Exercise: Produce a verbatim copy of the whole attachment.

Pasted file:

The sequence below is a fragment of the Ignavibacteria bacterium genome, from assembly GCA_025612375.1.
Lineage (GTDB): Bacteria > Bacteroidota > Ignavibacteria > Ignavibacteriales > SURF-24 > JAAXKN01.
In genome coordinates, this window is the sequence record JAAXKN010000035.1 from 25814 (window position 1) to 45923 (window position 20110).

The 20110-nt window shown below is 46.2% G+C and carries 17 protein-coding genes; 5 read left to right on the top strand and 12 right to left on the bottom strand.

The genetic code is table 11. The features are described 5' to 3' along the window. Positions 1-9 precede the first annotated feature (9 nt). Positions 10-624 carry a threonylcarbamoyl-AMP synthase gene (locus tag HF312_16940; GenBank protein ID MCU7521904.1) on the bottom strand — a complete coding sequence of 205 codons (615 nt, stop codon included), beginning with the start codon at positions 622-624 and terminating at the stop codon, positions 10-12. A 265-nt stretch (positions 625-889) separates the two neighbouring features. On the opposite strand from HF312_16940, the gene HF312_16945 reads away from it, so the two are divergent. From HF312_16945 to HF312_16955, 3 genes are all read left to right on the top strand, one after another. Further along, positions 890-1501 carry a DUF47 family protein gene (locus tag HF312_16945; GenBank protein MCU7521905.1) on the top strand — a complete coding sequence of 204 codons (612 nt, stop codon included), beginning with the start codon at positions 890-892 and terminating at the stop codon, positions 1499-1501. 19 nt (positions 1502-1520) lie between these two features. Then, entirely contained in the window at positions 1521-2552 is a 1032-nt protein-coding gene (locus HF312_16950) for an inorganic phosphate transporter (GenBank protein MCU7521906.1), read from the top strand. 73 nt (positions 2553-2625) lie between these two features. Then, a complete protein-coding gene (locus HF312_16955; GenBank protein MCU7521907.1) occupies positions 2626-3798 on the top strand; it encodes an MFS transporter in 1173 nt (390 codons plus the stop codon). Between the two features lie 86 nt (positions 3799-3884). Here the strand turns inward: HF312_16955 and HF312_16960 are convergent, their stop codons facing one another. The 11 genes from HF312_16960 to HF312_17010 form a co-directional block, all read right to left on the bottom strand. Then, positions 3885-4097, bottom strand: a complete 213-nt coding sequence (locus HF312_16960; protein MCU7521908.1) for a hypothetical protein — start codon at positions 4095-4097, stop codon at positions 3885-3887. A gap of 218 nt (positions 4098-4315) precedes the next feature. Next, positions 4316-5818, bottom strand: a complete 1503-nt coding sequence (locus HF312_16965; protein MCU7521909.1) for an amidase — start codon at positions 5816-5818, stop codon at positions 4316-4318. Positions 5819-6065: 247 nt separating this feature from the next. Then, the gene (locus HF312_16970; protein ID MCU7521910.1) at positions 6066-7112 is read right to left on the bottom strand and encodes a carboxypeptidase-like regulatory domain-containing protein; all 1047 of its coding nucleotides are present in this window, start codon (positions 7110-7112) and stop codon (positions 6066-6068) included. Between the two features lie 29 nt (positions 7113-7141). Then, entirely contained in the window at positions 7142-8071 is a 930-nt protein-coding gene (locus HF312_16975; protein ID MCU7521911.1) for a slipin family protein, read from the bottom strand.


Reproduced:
The sequence below is a fragment of the Ignavibacteria bacterium genome, from assembly GCA_025612375.1.
Lineage (GTDB): Bacteria > Bacteroidota > Ignavibacteria > Ignavibacteriales > SURF-24 > JAAXKN01.
In genome coordinates, this window is the sequence record JAAXKN010000035.1 from 25814 (window position 1) to 45923 (window position 20110).

The 20110-nt window shown below is 46.2% G+C and carries 17 protein-coding genes; 5 read left to right on the top strand and 12 right to left on the bottom strand.

The genetic code is table 11. The features are described 5' to 3' along the window. Positions 1-9 precede the first annotated feature (9 nt). Positions 10-624 carry a threonylcarbamoyl-AMP synthase gene (locus tag HF312_16940; GenBank protein ID MCU7521904.1) on the bottom strand — a complete coding sequence of 205 codons (615 nt, stop codon included), beginning with the start codon at positions 622-624 and terminating at the stop codon, positions 10-12. A 265-nt stretch (positions 625-889) separates the two neighbouring features. On the opposite strand from HF312_16940, the gene HF312_16945 reads away from it, so the two are divergent. From HF312_16945 to HF312_16955, 3 genes are all read left to right on the top strand, one after another. Further along, positions 890-1501 carry a DUF47 family protein gene (locus tag HF312_16945; GenBank protein MCU7521905.1) on the top strand — a complete coding sequence of 204 codons (612 nt, stop codon included), beginning with the start codon at positions 890-892 and terminating at the stop codon, positions 1499-1501. 19 nt (positions 1502-1520) lie between these two features. Then, entirely contained in the window at positions 1521-2552 is a 1032-nt protein-coding gene (locus HF312_16950) for an inorganic phosphate transporter (GenBank protein MCU7521906.1), read from the top strand. 73 nt (positions 2553-2625) lie between these two features. Then, a complete protein-coding gene (locus HF312_16955; GenBank protein MCU7521907.1) occupies positions 2626-3798 on the top strand; it encodes an MFS transporter in 1173 nt (390 codons plus the stop codon). Between the two features lie 86 nt (positions 3799-3884). Here the strand turns inward: HF312_16955 and HF312_16960 are convergent, their stop codons facing one another. The 11 genes from HF312_16960 to HF312_17010 form a co-directional block, all read right to left on the bottom strand. Then, positions 3885-4097, bottom strand: a complete 213-nt coding sequence (locus HF312_16960; protein MCU7521908.1) for a hypothetical protein — start codon at positions 4095-4097, stop codon at positions 3885-3887. A gap of 218 nt (positions 4098-4315) precedes the next feature. Next, positions 4316-5818, bottom strand: a complete 1503-nt coding sequence (locus HF312_16965; protein MCU7521909.1) for an amidase — start codon at positions 5816-5818, stop codon at positions 4316-4318. Positions 5819-6065: 247 nt separating this feature from the next. Then, the gene (locus HF312_16970; protein ID MCU7521910.1) at positions 6066-7112 is read right to left on the bottom strand and encodes a carboxypeptidase-like regulatory domain-containing protein; all 1047 of its coding nucleotides are present in this window, start codon (positions 7110-7112) and stop codon (positions 6066-6068) included. Between the two features lie 29 nt (positions 7113-7141). Then, entirely contained in the window at positions 7142-8071 is a 930-nt protein-coding gene (locus HF312_16975; protein ID MCU7521911.1) for a slipin family protein, read from the bottom strand.